fully

[fool-ee, fool-lee]
adverb
1.
entirely or wholly: You should be fully done with the work by now.
2.
quite or at least: Fully half the class attended the ceremony.

Origin:
before 900; Middle English, Old English. See full1, -ly

quasi-fully, adverb
unfully, adverb
Dictionary.com Unabridged
Based on the Random House Dictionary, © Random House, Inc. 2014.
Cite This Source Link To fully
Collins
World English Dictionary
fully (ˈfʊlɪ)
 
adv
1.  to the greatest degree or extent; totally; entirely
2.  amply; sufficiently; adequately: they were fully fed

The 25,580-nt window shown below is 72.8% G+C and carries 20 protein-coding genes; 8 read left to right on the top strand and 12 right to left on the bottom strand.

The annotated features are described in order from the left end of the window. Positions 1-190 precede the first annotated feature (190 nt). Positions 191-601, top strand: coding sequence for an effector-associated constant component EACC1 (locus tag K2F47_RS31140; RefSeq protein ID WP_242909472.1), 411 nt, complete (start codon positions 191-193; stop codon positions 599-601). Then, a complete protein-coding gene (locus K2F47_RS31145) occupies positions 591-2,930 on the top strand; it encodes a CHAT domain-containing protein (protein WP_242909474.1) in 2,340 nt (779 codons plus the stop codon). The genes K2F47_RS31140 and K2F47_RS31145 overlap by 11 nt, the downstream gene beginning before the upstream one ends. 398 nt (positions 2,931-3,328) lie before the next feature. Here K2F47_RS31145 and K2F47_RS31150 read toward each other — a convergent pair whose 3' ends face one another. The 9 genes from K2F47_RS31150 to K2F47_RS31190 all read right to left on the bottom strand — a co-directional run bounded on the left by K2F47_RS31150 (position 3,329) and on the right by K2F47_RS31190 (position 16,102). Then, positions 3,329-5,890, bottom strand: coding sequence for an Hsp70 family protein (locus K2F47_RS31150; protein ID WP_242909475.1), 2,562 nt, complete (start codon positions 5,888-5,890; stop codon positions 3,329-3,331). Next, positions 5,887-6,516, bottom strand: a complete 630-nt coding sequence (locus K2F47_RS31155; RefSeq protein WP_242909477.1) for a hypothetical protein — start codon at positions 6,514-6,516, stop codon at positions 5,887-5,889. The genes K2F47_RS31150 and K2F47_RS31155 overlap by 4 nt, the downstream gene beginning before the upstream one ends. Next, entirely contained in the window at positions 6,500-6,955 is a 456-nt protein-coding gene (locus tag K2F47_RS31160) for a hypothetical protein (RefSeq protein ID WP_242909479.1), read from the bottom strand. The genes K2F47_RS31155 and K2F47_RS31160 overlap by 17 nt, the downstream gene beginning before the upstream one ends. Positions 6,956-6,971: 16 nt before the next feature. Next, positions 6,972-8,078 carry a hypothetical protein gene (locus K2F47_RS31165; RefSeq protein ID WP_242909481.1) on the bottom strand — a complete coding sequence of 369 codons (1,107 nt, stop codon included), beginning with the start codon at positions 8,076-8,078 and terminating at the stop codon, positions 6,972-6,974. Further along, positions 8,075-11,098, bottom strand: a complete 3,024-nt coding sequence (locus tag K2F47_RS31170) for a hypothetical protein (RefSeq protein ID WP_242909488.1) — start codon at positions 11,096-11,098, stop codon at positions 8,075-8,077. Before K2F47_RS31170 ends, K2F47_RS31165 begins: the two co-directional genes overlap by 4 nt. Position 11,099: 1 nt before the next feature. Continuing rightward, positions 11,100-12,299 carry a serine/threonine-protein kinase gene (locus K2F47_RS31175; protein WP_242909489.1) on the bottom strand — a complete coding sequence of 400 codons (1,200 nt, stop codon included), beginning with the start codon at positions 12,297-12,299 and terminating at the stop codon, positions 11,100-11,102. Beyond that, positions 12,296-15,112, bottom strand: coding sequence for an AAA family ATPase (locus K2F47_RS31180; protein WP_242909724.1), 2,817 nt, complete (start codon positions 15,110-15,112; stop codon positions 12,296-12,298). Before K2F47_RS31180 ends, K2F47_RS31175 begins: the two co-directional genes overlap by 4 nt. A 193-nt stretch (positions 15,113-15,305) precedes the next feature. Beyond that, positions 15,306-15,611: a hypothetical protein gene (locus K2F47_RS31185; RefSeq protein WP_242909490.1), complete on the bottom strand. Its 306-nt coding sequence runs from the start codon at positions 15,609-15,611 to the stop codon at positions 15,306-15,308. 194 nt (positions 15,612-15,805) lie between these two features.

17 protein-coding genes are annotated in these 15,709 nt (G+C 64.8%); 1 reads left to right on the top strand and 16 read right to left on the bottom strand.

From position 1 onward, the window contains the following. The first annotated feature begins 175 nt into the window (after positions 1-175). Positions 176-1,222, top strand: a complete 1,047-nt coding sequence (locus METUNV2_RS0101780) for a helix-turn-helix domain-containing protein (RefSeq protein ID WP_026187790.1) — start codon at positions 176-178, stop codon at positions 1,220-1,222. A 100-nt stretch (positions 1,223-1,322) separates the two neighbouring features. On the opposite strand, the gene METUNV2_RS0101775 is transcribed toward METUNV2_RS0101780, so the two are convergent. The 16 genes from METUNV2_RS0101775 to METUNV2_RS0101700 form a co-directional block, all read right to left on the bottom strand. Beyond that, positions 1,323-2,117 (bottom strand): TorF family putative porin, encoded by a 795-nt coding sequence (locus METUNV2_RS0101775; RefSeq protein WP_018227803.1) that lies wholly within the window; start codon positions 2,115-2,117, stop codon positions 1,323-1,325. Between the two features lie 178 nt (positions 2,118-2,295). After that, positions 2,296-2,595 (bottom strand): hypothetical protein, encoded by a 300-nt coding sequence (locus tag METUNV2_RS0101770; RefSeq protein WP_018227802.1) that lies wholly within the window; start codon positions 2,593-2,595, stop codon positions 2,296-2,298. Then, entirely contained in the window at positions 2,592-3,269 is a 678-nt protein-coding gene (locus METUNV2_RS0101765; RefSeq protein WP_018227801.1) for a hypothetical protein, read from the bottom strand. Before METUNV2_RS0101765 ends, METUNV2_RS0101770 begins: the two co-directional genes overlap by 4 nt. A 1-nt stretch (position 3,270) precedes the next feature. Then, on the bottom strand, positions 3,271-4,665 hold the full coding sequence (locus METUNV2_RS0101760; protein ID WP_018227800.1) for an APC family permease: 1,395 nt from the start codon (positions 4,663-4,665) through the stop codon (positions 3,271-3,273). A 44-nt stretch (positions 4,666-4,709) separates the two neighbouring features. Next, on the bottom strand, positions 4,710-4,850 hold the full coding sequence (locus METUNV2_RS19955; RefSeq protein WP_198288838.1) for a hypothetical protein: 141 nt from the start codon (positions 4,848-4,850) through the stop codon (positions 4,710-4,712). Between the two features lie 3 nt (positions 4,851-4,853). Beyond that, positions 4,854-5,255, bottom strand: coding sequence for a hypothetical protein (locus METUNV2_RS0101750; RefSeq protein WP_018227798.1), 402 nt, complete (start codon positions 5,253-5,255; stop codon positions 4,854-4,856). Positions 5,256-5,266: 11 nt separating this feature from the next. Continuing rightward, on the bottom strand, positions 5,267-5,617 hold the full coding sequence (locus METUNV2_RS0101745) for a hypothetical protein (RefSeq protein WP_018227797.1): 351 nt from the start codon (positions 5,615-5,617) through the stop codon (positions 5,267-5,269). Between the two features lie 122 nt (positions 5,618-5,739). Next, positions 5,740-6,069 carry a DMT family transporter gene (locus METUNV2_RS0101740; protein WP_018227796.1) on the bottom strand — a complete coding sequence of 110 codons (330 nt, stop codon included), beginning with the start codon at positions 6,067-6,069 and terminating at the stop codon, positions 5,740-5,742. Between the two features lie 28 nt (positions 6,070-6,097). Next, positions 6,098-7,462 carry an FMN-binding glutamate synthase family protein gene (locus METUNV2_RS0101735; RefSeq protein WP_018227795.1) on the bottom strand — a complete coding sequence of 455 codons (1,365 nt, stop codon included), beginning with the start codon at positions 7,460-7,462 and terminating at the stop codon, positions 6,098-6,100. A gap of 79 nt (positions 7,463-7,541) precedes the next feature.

3.  at least: it was fully an hour before she came

Collins English Dictionary - Complete & Unabridged 10th Edition
2009 © William Collins Sons & Co. Ltd. 1979, 1986 © HarperCollins
Publishers 1998, 2000, 2003, 2005, 2006, 2007, 2009
Cite This Source
Etymonline
Word Origin & History

fully
O.E. fullice; see full (adj.) + -ly (2).
Online Etymology Dictionary, © 2010 Douglas Harper
Cite This Source
Example sentences
When its head was either fully submerged or completely out of the water,
  however, the animal ignored the droplet.
When open, the walls disappear, fully connecting house and garden.
When each page is fully visible on your screen, print it on your color printer.
Fully evergreen in mild-winter climates and nearly so in harsh winters where
  there's no snow cover.
Copyright © 2014 Dictionary.com, LLC. All rights reserved.
  • Please Login or Sign Up to use the Recent Searches feature